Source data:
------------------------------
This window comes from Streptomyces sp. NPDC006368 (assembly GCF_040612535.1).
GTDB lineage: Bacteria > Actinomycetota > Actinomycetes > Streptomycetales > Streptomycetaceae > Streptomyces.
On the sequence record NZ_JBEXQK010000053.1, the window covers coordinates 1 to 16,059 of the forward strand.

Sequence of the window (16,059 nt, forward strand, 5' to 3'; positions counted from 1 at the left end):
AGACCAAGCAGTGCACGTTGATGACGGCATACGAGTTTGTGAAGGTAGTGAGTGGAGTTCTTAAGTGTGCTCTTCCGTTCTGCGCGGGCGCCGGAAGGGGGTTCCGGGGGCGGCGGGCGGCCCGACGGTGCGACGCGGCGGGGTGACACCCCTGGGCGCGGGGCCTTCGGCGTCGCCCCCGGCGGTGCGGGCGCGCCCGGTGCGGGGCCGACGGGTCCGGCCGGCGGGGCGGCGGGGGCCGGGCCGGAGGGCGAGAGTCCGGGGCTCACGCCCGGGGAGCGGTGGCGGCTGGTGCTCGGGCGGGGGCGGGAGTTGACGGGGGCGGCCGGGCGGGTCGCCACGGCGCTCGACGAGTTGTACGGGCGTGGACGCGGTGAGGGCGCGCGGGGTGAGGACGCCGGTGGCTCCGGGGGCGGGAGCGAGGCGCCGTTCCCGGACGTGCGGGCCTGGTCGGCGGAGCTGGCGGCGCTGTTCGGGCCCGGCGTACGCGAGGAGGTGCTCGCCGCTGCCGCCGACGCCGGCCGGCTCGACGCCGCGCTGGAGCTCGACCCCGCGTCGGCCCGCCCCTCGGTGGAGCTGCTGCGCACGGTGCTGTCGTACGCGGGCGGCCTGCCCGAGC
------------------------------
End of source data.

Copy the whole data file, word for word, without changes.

This window comes from Streptomyces sp. NPDC006368 (assembly GCF_040612535.1).
GTDB lineage: Bacteria > Actinomycetota > Actinomycetes > Streptomycetales > Streptomycetaceae > Streptomyces.
On the sequence record NZ_JBEXQK010000053.1, the window covers coordinates 1 to 16,059 of the forward strand.

Sequence of the window (16,059 nt, forward strand, 5' to 3'; positions counted from 1 at the left end):
AGACCAAGCAGTGCACGTTGATGACGGCATACGAGTTTGTGAAGGTAGTGAGTGGAGTTCTTAAGTGTGCTCTTCCGTTCTGCGCGGGCGCCGGAAGGGGGTTCCGGGGGCGGCGGGCGGCCCGACGGTGCGACGCGGCGGGGTGACACCCCTGGGCGCGGGGCCTTCGGCGTCGCCCCCGGCGGTGCGGGCGCGCCCGGTGCGGGGCCGACGGGTCCGGCCGGCGGGGCGGCGGGGGCCGGGCCGGAGGGCGAGAGTCCGGGGCTCACGCCCGGGGAGCGGTGGCGGCTGGTGCTCGGGCGGGGGCGGGAGTTGACGGGGGCGGCCGGGCGGGTCGCCACGGCGCTCGACGAGTTGTACGGGCGTGGACGCGGTGAGGGCGCGCGGGGTGAGGACGCCGGTGGCTCCGGGGGCGGGAGCGAGGCGCCGTTCCCGGACGTGCGGGCCTGGTCGGCGGAGCTGGCGGCGCTGTTCGGGCCCGGCGTACGCGAGGAGGTGCTCGCCGCTGCCGCCGACGCCGGCCGGCTCGACGCCGCGCTGGAGCTCGACCCCGCGTCGGCCCGCCCCTCGGTGGAGCTGCTGCGCACGGTGCTGTCGTACGCGGGCGGCCTGCCCGAGC